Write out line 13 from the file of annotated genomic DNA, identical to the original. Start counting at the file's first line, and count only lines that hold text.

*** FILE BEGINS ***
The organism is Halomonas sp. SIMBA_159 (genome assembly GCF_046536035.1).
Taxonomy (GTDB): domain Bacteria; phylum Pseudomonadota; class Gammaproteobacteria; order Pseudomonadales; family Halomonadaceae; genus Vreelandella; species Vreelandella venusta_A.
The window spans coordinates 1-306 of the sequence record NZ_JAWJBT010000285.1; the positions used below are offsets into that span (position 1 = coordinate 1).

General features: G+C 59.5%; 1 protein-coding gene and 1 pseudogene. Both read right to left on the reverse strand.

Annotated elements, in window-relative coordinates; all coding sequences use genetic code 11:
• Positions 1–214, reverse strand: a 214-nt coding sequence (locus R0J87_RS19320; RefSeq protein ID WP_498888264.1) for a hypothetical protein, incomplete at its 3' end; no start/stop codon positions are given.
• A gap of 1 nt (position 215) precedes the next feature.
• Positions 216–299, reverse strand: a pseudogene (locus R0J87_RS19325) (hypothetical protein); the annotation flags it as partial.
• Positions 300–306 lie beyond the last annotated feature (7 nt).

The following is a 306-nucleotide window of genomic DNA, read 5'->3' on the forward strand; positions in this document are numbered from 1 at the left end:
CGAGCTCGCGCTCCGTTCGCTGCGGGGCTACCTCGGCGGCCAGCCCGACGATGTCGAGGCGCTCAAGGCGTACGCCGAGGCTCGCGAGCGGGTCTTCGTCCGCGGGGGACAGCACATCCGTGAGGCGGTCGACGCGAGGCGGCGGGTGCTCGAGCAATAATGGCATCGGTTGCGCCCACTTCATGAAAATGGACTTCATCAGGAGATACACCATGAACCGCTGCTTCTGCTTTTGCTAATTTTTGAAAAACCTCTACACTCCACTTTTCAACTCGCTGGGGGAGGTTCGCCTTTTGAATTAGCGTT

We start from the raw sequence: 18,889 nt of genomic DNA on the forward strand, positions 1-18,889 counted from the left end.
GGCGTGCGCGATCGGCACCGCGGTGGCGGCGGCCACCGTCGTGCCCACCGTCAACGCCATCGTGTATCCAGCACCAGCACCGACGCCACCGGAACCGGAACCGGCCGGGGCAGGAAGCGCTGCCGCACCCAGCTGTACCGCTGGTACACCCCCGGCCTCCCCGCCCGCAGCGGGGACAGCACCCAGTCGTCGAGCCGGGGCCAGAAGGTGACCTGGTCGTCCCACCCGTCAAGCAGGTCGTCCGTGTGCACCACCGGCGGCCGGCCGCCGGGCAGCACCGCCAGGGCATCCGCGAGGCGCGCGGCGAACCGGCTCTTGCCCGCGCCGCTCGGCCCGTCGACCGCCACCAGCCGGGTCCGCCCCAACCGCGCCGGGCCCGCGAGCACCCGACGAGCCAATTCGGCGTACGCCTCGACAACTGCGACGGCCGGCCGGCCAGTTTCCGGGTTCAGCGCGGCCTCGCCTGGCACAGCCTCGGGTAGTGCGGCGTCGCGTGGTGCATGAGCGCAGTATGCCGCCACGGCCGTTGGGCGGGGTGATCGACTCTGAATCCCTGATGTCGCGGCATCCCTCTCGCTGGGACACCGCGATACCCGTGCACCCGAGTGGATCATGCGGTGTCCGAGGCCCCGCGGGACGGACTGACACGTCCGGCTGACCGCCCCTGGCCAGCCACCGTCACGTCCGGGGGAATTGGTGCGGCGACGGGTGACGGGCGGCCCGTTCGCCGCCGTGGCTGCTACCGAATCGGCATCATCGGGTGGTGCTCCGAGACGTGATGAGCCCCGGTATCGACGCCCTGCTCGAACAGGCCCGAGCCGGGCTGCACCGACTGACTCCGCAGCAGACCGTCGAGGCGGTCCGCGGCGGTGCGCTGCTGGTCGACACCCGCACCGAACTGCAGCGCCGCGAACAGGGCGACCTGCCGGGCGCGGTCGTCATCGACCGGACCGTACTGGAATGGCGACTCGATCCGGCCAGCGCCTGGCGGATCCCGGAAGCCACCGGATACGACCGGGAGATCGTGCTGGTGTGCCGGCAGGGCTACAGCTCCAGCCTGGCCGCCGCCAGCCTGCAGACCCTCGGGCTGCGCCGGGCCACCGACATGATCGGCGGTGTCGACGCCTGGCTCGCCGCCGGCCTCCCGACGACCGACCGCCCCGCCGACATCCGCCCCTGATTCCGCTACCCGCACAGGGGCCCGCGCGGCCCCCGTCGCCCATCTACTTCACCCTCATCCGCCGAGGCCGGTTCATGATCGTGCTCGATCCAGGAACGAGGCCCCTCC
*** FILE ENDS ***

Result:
GGCGTGCGCGATCGGCACCGCGGTGGCGGCGGCCACCGTCGTGCCCACCGTCAACGCCATCGTGTATCCAGCACCAGCACCGACGCCACCGGAACCGGAACCGGCCGGGGCAGGAAGCGCTGCCGCACCCAGCTGTACCGCTGGTACACCCCCGGCCTCCCCGCCCGCAGCGGGGACAGCACCCAGTCGTCGAGCCGGGGCCAGAAGGTGACCTGGTCGTCCCACCCGTCAAGCAGGTCGTCCGTGTGCACCACCGGCGGCCGGCCGCCGGGCAGCACCGCCAGGGCATCCGCGAGGCGCGCGGCGAACCGGCTCTTGCCCGCGCCGCTCGGCCCGTCGACCGCCACCAGCCGGGTCCGCCCCAACCGCGCCGGGCCCGCGAGCACCCGACGAGCCAATTCGGCGTACGCCTCGACAACTGCGACGGCCGGCCGGCCAGTTTCCGGGTTCAGCGCGGCCTCGCCTGGCACAGCCTCGGGTAGTGCGGCGTCGCGTGGTGCATGAGCGCAGTATGCCGCCACGGCCGTTGGGCGGGGTGATCGACTCTGAATCCCTGATGTCGCGGCATCCCTCTCGCTGGGACACCGCGATACCCGTGCACCCGAGTGGATCATGCGGTGTCCGAGGCCCCGCGGGACGGACTGACACGTCCGGCTGACCGCCCCTGGCCAGCCACCGTCACGTCCGGGGGAATTGGTGCGGCGACGGGTGACGGGCGGCCCGTTCGCCGCCGTGGCTGCTACCGAATCGGCATCATCGGGTGGTGCTCCGAGACGTGATGAGCCCCGGTATCGACGCCCTGCTCGAACAGGCCCGAGCCGGGCTGCACCGACTGACTCCGCAGCAGACCGTCGAGGCGGTCCGCGGCGGTGCGCTGCTGGTCGACACCCGCACCGAACTGCAGCGCCGCGAACAGGGCGACCTGCCGGGCGCGGTCGTCATCGACCGGACCGTACTGGAATGGCGACTCGATCCGGCCAGCGCCTGGCGGATCCCGGAAGCCACCGGATACGACCGGGAGATCGTGCTGGTGTGCCGGCAGGGCTACAGCTCCAGCCTGGCCGCCGCCAGCCTGCAGACCCTCGGGCTGCGCCGGGCCACCGACATGATCGGCGGTGTCGACGCCTGGCTCGCCGCCGGCCTCCCGACGACCGACCGCCCCGCCGACATCCGCCCCTGATTCCGCTACCCGCACAGGGGCCCGCGCGGCCCCCGTCGCCCATCTACTTCACCCTCATCCGCCGAGGCCGGTTCATGATCGTGCTCGATCCAGGAACGAGGCCCCTCC